By VADIM LAVRUSIK and SHANE SNOW
As I have mentioned in previous posts, Ken Lerer, co-founder of The Huffington Post, is teaching sessions to Columbia University Journalism Students on media entrepreneurship, often bringing in experts in the industry on various topics. Yesterday’s topic was on what journalists need to know about advertising online, and the guest was Jim Spanfeller, former CEO of Forbes.com. Also, if you’re interested, here is a post and live blog recap of last year’s talk on the same subject.
The discussion was enlightening, but we want to highlight three main points that were made by both Spanfeller and Lerer during the session:
(Silly disclaimer, but one that demonstrates a lesson learned: This post had some 20 retweets, but the cache was cleared because of me changing from Lavrusik.com to VadimLavrusik.com and back to Lavrusik.com – Apologies if your RT is now undocumented on this blog.)
Today the Columbia University Graduate School of Journalism released a report by Leonard Downie, Jr., former executive editor of The Washington Post, and Michael Schudson, a journalism school professor, that aim to propose new steps to take on the challenge of supporting public affairs reporting. Below is a compilation of links to stories of reactions on the report. With quotes from each for you to get an idea of what some of the media folks out there are saying. Feel free to post others in the comments that you agreed with or found helpful. I am going to keep updating this as much as I can with new reactions. ….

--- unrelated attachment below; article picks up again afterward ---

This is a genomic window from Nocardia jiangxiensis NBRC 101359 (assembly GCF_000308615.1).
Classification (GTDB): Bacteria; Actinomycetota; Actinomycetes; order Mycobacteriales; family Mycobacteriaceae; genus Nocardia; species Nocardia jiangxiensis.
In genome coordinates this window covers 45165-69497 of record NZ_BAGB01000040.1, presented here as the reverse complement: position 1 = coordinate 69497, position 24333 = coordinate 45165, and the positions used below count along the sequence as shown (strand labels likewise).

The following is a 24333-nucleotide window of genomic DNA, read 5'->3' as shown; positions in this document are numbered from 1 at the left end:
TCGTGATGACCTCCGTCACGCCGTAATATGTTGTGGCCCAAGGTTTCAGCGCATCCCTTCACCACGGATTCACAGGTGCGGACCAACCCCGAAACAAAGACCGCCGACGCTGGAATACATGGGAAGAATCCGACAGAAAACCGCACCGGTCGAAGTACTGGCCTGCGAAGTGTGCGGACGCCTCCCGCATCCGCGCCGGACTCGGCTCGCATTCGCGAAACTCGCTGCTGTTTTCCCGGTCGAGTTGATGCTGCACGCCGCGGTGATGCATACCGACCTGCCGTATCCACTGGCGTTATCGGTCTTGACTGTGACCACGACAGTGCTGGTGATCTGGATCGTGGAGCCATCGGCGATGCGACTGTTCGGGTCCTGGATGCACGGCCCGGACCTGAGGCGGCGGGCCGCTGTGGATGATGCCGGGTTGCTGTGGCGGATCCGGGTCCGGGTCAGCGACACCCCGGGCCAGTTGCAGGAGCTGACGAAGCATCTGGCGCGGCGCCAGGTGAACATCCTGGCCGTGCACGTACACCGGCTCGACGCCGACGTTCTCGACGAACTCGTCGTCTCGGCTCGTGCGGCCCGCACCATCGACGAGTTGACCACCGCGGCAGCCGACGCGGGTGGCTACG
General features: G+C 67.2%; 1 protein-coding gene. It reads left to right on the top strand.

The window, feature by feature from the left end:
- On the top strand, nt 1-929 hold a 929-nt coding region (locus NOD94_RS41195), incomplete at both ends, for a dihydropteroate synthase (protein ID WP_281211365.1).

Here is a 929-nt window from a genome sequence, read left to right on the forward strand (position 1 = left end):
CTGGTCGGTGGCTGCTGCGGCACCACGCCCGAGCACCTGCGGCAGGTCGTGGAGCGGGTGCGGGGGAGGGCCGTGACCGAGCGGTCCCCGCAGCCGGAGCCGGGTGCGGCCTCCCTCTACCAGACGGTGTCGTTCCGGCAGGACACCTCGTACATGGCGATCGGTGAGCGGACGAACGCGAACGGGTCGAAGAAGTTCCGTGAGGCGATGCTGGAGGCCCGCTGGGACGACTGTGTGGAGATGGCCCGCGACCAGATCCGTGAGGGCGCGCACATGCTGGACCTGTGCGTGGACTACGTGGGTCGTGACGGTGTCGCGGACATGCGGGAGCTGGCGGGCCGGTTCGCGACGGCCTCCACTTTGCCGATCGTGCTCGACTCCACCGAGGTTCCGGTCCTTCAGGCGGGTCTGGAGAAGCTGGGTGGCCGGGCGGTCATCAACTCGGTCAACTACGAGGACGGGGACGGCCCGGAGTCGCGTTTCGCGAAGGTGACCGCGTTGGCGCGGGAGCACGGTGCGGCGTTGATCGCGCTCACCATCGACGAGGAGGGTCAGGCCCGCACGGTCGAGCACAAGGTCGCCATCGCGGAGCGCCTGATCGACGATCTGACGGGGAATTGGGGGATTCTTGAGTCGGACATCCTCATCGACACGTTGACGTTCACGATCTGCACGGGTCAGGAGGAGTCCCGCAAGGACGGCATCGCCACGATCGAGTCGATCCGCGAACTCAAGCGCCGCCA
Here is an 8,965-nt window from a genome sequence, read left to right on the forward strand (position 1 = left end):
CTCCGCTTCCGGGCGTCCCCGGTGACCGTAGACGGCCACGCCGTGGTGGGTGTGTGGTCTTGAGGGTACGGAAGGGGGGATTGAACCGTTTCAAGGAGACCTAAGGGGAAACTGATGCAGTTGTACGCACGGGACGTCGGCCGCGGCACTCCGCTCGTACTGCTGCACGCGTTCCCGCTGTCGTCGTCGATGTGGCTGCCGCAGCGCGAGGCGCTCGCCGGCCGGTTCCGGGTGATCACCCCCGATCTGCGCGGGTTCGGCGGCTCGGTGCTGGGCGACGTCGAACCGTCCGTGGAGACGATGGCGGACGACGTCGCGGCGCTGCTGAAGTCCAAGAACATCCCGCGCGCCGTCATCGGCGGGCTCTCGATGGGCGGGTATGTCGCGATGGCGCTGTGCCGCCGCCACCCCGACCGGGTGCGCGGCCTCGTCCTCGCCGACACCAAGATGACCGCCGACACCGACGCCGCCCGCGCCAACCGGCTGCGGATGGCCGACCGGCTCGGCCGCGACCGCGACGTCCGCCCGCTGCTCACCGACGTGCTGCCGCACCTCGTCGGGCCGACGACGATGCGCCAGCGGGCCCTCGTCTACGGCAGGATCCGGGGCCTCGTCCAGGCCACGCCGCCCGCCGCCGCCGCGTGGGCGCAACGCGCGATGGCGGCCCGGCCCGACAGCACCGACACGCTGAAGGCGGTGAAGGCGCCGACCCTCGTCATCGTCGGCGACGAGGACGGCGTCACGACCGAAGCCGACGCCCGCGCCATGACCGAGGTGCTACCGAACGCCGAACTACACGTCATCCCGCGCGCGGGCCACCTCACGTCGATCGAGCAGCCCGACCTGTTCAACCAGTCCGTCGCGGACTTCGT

Excerpt from my post from Mashable.com today.
With news organizations beginning to create special positions to manage the use of social media tools, such as the recently appointed social editor at The New York Times, journalism schools are starting to recognize the need to integrate social media into their curricula.
That doesn’t mean having a class on Facebook or Twitter, which many college students already know inside and out, but instead means that professors are delving into how these tools can be applied to enrich the craft of reporting and producing the news and ultimately telling the story in the best possible way.
And though many professors are still experimenting and learning how these tools can be used, here are are the 10 ways journalism schools are currently teaching students to use social media. Please share in the comments others that you have found to be important and effective as well.
Read my full post on Mashable.com.